My mother considered an allowance a "right." So there was no expectation that it was done in exchange for chores, I would get it no matter what. She also did not want me to work while I was in school. This was somewhat unusual among my peers.
posted by fifilaru at 3:42 PM on August 21, 2012

The way you've phrased it, the charity requirement sounds more like a tax. Maybe make charity giving separate from allowance? For example, when I was a teen my grandmother would donate $500 each year to a charity of my choosing. The gift she gave me was the choice.

As for the savings: Make it voluntary, but offer an incentive, such as matching savings deposits or a nice interest rate.
posted by qxntpqbbbqxl at 3:43 PM on August 21, 2012 [1 favorite]

My dad did a combined system - $1 a week was "for buying my lunch" and would never be revoked, and $2 was "for doing all your chores." The list of chores was VERY long - 21 items total, about 14 of which were daily (the rest were weekly or less frequent.) The fatal part is that I was docked at a rate of $.10 per chore not done. If you're even really terrible at math you'll notice that I could do my chores perfectly on five days, slack off on two days, and be down to just $.60. That works out to doing 80 separate line-items (minimum) at a rate of less than $.01 per item.

One penny to empty my trash bin. One penny for making my bed. One penny for sweeping the entirety of my (surprisingly large) bedroom. If I slacked off on 3 days I had no money. For a while he actually carried over the debt from one week to the next. I probably don't need to tell you that I completely gave up on this system (way way way sooner than my dad did) and just believed that I had a $1 allowance. Because, yeah.

Don't do that. It was a terrible system and he dropped it by the time custody switched to my mom and he had a few more kids to raise. When I was a teen he gave me $5 a week just, you know, because. I had various expectations to meet (not many) and he offered me cash to do anything unusual.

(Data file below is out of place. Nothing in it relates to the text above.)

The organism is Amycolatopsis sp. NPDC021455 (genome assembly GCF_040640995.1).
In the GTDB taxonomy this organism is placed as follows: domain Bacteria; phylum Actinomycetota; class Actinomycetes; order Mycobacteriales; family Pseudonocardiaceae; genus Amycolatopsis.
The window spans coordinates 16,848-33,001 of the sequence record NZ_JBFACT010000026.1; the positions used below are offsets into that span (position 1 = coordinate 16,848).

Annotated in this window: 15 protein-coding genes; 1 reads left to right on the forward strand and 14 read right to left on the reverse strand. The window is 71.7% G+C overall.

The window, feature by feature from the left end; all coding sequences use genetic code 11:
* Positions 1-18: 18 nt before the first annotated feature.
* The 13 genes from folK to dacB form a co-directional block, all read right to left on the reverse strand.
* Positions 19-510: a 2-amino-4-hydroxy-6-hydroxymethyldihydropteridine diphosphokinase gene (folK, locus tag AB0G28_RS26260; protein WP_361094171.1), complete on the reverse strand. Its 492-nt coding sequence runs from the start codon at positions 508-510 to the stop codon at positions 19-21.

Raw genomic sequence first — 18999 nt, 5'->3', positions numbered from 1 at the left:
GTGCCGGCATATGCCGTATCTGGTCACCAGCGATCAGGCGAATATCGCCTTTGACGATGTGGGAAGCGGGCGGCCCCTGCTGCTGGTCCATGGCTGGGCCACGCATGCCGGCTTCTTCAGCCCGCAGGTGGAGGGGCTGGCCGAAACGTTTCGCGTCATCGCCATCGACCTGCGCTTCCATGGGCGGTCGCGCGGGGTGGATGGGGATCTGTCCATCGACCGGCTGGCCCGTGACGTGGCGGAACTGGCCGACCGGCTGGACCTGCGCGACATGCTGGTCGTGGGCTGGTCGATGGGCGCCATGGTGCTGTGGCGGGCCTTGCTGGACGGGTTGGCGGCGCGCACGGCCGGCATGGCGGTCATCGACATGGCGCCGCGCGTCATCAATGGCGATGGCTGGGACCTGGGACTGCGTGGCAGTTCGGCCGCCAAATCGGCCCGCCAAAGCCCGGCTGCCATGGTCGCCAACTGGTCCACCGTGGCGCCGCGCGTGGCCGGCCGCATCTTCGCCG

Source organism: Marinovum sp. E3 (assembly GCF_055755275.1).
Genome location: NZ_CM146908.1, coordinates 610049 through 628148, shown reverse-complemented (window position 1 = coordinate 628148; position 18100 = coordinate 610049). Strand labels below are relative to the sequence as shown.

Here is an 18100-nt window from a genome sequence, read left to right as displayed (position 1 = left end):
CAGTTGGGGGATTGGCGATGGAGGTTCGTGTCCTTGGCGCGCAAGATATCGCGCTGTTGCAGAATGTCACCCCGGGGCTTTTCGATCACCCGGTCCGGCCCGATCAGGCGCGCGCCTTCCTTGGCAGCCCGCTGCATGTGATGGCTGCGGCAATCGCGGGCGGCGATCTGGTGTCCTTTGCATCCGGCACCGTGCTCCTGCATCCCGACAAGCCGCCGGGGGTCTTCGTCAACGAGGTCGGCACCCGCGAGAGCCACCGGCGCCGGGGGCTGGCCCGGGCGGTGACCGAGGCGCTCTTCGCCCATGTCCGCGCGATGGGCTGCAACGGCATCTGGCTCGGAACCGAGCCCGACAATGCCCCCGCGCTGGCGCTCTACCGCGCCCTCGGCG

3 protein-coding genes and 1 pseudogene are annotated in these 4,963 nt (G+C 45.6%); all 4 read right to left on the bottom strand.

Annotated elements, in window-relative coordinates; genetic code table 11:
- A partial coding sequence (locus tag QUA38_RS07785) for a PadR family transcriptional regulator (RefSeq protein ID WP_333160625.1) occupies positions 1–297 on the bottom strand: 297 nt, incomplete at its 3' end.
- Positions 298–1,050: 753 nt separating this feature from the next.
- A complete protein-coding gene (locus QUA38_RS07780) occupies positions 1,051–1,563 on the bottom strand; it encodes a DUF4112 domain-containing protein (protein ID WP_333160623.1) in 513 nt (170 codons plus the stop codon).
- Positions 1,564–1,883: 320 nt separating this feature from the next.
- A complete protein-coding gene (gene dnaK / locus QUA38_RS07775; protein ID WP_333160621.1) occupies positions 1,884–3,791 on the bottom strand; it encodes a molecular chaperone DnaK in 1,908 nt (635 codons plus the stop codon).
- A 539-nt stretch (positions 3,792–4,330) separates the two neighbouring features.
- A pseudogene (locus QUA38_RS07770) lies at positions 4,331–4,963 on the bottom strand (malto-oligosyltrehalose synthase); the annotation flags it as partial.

My mom's system was actually worse in some ways - she added several levels of complexity, paid me and my sisters a penny per minute for how long it "ought to take (her)" to do whatever the thing was, and insisted that only certain people could do various chores on certain days, so you couldn't even get desperate for a candy bar and just start doing random undervalued chores for the minimal cash. Like, my sisters (theoretically) took turns sweeping the kitchen floor - I was never assigned to do it. I was only paid for doing harder jobs. So, in her house I had no money at all except that which I got from outside sources, like babysitting. My sisters just plain had no money.

Please don't make it complicated. Complicated doesn't really work and teaches very little except "my parents aren't very good at this, didn't think this through, and don't consider anything from my viewpoint." Not good lessons.

I (also) strongly recommend you give the kids some (actually, a great deal of) say in what charities are selected. If you give them the option of, say, four left-leaning charities, and they decide to be Republicans just to spite you, you will be buying yourself one extra battle where it was totally unnecessary. Or what if they suddenly have an interest in something obscure that you didn't think of? More importantly, I really think that charity needs to come from a place of love and desire for helping others, and if the kids get no input into the amount and have to pick from an arbitrary set of organizations, it's not charity - it's kabuki.
posted by SMPA at 3:46 PM on August 21, 2012 [1 favorite]

I was raised that allowance was earned via chores. This lead to my early realization that I could make more by washing the neighbors cars / mowing their lawns / feeding their pets / etc than I could by doing the chores my parents wanted me to do.

With my kids, I'm trying the 'you do chores because you're part of the family' and 'you get allowance because you're part of the family' method. So far so good, but it's too early to tell.
posted by grudgebgon at 4:18 PM on August 21, 2012